I thought, well, I’m laying here in bed. I’m going to take this magazine and try to prove that my friend is crazy— except that she was a double Scorpio. So a lot of the sun sign forecasts—when you took into account that she was 16 and these were not necessarily written for 16-yearolds, you could find enough truisms and say, well, in terms of school instead of work, yes, it worked. There was enough there to make me wonder if there wasn’t something to it. So, I tried to learn more. Now this is in Watertown, New York, where there were no astrology bookstores.

One day, the same friend said, “Guess what? I’m babysitting for this woman and she has one of those books.” I said, “What books?” She said, “an ‘ephemeral’ book, the one with all the planet positions.” I said, “Oh, does she? Then, you need to ask her sweetly if she’ll teach us to set up charts.” And, she did.

Years later, I figured out that she probably didn’t know much more than we did, but she taught us to set up charts. And after that we used to save up our babysitting money, lie to our parents, and either get the bus or get a ride to Syracuse, which was 70 miles away, because there was a bookstore there. And, we’d just buy everything that looked good. We had not a clue, neither of us. Not a clue. That’s how it started, and I never looked back. The last I heard—she and I have lost touch—she was out somewhere in the wilderness, refinishing furniture, and is not into any of this. And, here I am.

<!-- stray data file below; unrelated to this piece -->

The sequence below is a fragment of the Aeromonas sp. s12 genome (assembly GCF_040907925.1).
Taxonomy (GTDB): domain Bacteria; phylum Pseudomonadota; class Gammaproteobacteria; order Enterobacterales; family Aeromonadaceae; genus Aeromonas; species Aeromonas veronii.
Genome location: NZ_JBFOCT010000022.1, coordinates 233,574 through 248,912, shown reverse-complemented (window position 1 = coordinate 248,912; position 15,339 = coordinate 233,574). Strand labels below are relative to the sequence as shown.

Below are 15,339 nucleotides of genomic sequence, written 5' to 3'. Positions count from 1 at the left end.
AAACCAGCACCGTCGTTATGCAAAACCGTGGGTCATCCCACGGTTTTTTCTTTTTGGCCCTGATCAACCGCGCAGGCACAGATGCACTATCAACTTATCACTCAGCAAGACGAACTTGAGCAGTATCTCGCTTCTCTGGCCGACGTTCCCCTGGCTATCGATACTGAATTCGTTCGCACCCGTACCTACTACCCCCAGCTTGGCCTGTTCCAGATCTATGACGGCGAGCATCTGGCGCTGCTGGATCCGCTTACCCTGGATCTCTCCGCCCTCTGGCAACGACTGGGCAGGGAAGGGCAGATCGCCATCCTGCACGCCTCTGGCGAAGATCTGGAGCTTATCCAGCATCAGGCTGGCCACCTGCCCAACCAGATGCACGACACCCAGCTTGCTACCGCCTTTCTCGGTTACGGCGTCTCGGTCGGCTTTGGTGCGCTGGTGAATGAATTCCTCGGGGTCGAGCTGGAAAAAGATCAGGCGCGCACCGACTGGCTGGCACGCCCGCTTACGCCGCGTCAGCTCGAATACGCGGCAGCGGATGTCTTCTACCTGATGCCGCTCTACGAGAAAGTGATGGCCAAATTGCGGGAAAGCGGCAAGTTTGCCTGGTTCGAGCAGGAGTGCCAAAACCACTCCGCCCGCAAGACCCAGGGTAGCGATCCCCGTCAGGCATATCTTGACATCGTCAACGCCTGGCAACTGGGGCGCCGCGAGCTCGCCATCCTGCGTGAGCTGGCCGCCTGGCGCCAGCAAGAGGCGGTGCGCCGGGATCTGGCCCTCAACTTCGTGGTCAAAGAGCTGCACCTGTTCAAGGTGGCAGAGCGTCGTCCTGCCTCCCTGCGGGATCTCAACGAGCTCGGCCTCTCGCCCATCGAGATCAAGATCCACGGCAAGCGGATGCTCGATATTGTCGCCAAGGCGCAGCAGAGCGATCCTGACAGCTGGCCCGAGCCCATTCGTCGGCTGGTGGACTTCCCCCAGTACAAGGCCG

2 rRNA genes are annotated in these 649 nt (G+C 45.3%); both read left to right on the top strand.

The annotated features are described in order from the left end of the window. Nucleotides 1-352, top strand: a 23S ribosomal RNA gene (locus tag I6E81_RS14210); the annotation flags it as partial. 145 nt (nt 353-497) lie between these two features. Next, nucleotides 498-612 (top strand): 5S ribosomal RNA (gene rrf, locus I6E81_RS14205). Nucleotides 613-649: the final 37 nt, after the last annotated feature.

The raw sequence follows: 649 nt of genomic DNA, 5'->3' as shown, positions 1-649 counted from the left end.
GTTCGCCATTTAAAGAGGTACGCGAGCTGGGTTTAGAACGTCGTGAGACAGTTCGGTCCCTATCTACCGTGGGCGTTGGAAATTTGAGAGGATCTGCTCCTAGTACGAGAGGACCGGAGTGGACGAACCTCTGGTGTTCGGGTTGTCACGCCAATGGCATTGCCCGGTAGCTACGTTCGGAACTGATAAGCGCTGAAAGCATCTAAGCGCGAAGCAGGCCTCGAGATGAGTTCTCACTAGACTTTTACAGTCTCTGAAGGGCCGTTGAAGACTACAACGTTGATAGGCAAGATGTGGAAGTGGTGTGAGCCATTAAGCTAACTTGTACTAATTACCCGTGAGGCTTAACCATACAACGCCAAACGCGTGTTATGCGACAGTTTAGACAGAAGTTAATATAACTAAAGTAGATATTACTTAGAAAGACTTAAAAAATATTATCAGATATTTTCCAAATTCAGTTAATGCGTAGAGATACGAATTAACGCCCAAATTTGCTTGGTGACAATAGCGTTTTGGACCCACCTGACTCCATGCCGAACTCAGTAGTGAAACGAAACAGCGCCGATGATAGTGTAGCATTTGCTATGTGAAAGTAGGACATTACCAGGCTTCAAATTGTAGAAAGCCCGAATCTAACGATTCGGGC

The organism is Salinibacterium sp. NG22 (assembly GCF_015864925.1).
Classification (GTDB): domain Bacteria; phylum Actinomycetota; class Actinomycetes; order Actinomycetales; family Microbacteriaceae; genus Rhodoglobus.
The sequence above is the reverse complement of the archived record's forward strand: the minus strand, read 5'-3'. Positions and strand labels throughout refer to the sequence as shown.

Kay: And here you are! There’s something to me that’s so touching about teenage girls lying to their parents to go off to a bookstore to find this esoteric, taboo material that back then was very hard to come by.

Donna: Yes. Some years later, I discovered the AFA and discovered you could order books. I still had not a clue what I was doing, and I have this Jupiter that gives me a hard time. I thought, I’m going to get one of everything. I’m going to build a library, because I was a reader. I was actually going to DC where they were originally based. It turned out that about 6 months before I got to DC, they had moved to Arizona. But, I did find a bookstore. After a time, I even got plugged into organizations and went to workshops and learned what I was doing. For the first 2 or 3 years, I was self-taught. There were holes in my knowledge you could drive a truck through.